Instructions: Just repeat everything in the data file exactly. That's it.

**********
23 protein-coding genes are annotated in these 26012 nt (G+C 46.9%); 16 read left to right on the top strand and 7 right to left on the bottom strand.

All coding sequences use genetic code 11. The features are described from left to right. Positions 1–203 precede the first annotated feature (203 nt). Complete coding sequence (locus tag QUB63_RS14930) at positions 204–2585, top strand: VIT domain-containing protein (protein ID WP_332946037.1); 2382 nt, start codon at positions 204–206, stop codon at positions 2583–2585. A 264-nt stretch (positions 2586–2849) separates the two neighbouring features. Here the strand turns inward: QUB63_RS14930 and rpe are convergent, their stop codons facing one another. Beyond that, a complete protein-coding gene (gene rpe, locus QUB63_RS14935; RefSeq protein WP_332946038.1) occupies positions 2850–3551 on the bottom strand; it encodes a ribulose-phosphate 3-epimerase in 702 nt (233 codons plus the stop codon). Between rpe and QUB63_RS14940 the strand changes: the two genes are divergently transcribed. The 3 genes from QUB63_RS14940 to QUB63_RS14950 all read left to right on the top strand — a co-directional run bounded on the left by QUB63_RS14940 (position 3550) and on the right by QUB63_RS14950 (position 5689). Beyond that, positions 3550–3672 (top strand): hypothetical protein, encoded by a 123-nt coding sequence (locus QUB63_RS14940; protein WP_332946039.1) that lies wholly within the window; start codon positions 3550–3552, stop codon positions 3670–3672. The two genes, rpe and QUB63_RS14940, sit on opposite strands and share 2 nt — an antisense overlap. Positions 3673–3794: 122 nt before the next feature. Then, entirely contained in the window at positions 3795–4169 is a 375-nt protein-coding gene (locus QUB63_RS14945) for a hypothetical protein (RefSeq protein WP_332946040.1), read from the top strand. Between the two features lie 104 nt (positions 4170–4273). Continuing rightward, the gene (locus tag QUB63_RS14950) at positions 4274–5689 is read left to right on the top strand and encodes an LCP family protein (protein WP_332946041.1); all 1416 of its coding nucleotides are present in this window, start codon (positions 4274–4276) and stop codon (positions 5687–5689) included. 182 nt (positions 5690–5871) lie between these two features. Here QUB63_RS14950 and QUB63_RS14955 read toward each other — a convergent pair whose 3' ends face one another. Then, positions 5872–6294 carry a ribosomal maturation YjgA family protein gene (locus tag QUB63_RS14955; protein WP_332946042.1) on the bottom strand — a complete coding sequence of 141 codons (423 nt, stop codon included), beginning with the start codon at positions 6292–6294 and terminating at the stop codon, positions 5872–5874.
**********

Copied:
23 protein-coding genes are annotated in these 26012 nt (G+C 46.9%); 16 read left to right on the top strand and 7 right to left on the bottom strand.

All coding sequences use genetic code 11. The features are described from left to right. Positions 1–203 precede the first annotated feature (203 nt). Complete coding sequence (locus tag QUB63_RS14930) at positions 204–2585, top strand: VIT domain-containing protein (protein ID WP_332946037.1); 2382 nt, start codon at positions 204–206, stop codon at positions 2583–2585. A 264-nt stretch (positions 2586–2849) separates the two neighbouring features. Here the strand turns inward: QUB63_RS14930 and rpe are convergent, their stop codons facing one another. Beyond that, a complete protein-coding gene (gene rpe, locus QUB63_RS14935; RefSeq protein WP_332946038.1) occupies positions 2850–3551 on the bottom strand; it encodes a ribulose-phosphate 3-epimerase in 702 nt (233 codons plus the stop codon). Between rpe and QUB63_RS14940 the strand changes: the two genes are divergently transcribed. The 3 genes from QUB63_RS14940 to QUB63_RS14950 all read left to right on the top strand — a co-directional run bounded on the left by QUB63_RS14940 (position 3550) and on the right by QUB63_RS14950 (position 5689). Beyond that, positions 3550–3672 (top strand): hypothetical protein, encoded by a 123-nt coding sequence (locus QUB63_RS14940; protein WP_332946039.1) that lies wholly within the window; start codon positions 3550–3552, stop codon positions 3670–3672. The two genes, rpe and QUB63_RS14940, sit on opposite strands and share 2 nt — an antisense overlap. Positions 3673–3794: 122 nt before the next feature. Then, entirely contained in the window at positions 3795–4169 is a 375-nt protein-coding gene (locus QUB63_RS14945) for a hypothetical protein (RefSeq protein WP_332946040.1), read from the top strand. Between the two features lie 104 nt (positions 4170–4273). Continuing rightward, the gene (locus tag QUB63_RS14950) at positions 4274–5689 is read left to right on the top strand and encodes an LCP family protein (protein WP_332946041.1); all 1416 of its coding nucleotides are present in this window, start codon (positions 4274–4276) and stop codon (positions 5687–5689) included. 182 nt (positions 5690–5871) lie between these two features. Here QUB63_RS14950 and QUB63_RS14955 read toward each other — a convergent pair whose 3' ends face one another. Then, positions 5872–6294 carry a ribosomal maturation YjgA family protein gene (locus tag QUB63_RS14955; protein WP_332946042.1) on the bottom strand — a complete coding sequence of 141 codons (423 nt, stop codon included), beginning with the start codon at positions 6292–6294 and terminating at the stop codon, positions 5872–5874.